HELD: For the insureds.

The Court considered the absolute liability provisions of s. 258 of the Ontario Insurance Act, R.S.O. 1990, c. I.8 (equivalent to s. 579 of the Alberta Insurance Act) and found that if the contract was not validly rescinded by ING, Merino was entitled to recover and agreed with the lower court that if the contract is validly and effectively terminated before the accident date then there will be no absolute liability.

The Court held the policy had not been validly rescinded.

  1. It was held that an insurer cannot resist an injured third party’s claim under this provision on the basis of any misrepresentation by the insured. Prior cases holding that an insurer could void a policy for misrepresentation as to the ownership of the vehicle have since been overruled:

26   In [Campanaro; Laurentian Casualty Co. of Canada v. State Farm Mutual Automobile Insurance Co. (1998), 40 O.R. (3d) 690 (Ont. C.A.);] a five-judge panel of this court was struck to reconsider [Ontario (Minister of Transport) v. London & Midland General Insurance Co. (1971) 19 D.L.R. (3d) 643 (Ont.C.A.)] and to clarify the extent of the protection the legislature intended to provide to third parties in s. 258. Osborne J.A., speaking for the court, made the following statements, at pp. 560, 562, 563:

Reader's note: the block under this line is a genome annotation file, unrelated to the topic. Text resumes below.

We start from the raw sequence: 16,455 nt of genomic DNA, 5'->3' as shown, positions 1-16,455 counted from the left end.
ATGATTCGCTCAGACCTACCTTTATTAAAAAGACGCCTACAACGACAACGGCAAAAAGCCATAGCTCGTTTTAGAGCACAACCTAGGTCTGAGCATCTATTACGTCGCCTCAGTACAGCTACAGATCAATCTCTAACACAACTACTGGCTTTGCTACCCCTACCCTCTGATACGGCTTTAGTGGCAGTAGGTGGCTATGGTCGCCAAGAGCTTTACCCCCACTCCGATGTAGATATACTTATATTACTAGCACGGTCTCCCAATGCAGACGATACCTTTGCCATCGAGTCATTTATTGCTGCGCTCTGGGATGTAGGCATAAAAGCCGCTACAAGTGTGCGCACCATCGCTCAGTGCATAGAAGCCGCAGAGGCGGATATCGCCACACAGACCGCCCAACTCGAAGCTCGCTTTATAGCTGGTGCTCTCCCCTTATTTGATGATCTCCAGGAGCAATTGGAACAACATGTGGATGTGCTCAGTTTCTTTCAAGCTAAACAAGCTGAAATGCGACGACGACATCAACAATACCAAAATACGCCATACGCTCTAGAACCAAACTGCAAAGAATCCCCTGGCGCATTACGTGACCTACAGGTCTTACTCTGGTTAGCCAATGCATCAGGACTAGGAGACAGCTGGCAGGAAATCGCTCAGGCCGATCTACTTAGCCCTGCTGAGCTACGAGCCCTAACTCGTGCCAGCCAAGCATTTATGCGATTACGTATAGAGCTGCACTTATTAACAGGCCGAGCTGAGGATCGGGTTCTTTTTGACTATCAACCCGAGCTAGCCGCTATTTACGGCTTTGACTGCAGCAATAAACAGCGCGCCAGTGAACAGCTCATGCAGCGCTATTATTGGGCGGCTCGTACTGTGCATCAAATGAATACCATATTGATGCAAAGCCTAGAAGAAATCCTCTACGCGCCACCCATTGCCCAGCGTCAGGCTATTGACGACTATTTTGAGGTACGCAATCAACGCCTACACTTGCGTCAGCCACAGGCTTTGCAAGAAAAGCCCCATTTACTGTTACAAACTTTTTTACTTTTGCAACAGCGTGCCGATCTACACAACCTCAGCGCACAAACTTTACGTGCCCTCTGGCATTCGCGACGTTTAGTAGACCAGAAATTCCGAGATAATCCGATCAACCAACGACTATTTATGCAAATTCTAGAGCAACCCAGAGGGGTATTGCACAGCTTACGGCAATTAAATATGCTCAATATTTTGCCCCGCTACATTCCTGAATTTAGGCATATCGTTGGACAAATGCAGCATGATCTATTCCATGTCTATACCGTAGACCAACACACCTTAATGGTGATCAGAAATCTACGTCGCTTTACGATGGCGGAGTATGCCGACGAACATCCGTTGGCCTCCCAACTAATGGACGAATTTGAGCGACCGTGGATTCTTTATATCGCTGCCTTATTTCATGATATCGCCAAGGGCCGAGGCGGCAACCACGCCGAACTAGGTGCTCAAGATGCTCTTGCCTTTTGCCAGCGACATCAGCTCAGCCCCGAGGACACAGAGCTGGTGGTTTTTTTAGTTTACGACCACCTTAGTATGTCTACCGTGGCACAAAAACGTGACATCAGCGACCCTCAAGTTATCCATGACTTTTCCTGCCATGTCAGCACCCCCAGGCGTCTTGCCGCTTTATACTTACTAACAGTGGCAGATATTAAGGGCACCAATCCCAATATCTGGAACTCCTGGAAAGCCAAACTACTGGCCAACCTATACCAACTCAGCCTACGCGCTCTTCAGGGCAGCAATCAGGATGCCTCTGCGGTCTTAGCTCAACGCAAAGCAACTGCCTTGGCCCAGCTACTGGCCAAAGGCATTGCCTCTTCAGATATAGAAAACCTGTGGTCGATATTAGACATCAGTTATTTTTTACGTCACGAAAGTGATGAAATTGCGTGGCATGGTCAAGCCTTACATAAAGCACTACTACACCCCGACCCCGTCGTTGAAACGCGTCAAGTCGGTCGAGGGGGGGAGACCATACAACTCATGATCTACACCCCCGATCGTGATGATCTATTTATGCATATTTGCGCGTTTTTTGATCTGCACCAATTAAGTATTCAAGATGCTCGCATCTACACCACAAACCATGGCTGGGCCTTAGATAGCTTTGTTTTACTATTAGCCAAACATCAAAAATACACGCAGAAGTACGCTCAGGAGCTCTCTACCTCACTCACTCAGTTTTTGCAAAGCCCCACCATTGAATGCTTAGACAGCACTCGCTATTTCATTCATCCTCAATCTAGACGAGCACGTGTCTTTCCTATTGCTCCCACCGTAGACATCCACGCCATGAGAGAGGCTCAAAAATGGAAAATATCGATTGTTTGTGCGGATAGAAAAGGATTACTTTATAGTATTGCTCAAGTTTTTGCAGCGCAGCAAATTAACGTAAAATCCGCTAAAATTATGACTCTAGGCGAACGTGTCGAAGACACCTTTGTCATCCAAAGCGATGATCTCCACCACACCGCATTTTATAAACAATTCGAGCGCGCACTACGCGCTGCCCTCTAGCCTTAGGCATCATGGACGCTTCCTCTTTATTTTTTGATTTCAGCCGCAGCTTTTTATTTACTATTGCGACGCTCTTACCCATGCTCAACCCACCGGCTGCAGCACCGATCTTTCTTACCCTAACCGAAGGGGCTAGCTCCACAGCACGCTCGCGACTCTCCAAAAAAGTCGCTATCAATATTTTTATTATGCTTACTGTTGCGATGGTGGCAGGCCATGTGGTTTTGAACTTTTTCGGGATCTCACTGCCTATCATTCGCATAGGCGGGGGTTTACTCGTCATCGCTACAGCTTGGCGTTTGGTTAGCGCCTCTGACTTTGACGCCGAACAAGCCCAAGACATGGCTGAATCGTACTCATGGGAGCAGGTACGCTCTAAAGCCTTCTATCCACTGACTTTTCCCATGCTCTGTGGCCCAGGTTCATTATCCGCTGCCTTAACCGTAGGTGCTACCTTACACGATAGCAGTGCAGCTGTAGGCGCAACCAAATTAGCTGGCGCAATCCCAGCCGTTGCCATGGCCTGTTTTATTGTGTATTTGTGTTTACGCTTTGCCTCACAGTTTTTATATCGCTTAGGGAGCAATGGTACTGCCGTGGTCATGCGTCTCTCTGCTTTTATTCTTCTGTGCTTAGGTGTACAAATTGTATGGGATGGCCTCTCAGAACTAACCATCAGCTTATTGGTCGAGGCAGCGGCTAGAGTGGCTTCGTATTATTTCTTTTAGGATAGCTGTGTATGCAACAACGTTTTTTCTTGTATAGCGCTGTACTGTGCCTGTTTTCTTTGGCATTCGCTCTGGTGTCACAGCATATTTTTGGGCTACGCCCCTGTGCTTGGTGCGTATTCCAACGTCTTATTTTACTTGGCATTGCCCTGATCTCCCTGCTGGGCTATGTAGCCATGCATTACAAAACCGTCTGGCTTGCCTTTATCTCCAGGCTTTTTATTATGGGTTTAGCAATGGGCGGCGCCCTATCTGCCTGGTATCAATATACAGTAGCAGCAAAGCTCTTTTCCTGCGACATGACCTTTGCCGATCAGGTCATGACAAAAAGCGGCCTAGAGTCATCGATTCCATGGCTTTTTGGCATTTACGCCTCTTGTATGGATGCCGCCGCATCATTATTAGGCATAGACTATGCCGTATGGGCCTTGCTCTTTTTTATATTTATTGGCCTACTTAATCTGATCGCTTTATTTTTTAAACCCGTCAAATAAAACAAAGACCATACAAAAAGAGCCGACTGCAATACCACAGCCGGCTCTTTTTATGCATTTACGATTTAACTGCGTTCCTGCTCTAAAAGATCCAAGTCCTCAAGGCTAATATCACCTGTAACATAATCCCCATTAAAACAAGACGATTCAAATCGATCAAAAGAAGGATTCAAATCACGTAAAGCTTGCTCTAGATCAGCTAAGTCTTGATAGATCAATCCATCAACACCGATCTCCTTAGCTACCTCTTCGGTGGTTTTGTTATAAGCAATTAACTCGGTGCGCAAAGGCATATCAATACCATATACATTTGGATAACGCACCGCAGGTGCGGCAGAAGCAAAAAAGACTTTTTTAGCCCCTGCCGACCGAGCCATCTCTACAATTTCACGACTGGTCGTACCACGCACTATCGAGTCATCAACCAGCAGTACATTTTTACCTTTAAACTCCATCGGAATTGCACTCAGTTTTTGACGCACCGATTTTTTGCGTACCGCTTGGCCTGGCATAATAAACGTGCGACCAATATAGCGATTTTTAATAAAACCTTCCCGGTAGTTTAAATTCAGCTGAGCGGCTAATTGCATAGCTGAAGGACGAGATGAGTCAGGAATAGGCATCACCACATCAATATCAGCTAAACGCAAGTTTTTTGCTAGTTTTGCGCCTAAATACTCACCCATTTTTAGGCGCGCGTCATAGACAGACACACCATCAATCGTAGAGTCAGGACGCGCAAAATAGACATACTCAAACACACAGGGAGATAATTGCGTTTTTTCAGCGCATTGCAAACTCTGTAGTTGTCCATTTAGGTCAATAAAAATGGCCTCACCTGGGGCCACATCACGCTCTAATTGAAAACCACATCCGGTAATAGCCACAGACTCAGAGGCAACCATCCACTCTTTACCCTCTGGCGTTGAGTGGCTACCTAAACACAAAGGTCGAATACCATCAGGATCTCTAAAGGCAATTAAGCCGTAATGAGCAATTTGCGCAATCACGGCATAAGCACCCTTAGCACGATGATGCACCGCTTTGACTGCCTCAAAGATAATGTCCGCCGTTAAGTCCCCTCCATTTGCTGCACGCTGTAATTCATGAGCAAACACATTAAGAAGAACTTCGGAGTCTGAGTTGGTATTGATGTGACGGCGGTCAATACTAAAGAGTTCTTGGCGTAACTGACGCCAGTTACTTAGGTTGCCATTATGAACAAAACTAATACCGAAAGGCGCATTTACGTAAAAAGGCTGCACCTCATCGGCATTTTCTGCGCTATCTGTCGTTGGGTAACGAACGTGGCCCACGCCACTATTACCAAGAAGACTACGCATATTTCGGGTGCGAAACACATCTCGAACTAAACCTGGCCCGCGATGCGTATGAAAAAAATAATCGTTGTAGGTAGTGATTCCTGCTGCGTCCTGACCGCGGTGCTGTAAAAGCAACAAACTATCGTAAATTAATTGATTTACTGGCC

I think that it is clear that the 1947 Insurance Act amendment was intended to overcome the effect of Bourgeois and preclude an insurer from defending an innocent third party judgment creditor’s claim on the basis of any material misrepresentation, including a misrepresentation as to ownership of the insured automobile.

. . .

In my opinion, for the purposes of the action contemplated by s.258(1), s. 258(5) prevents the insurer from relying upon material representations made by, or on behalf of, the named insured, if the insurer issued an instrument “as a motor vehicle liability policy”.

. . .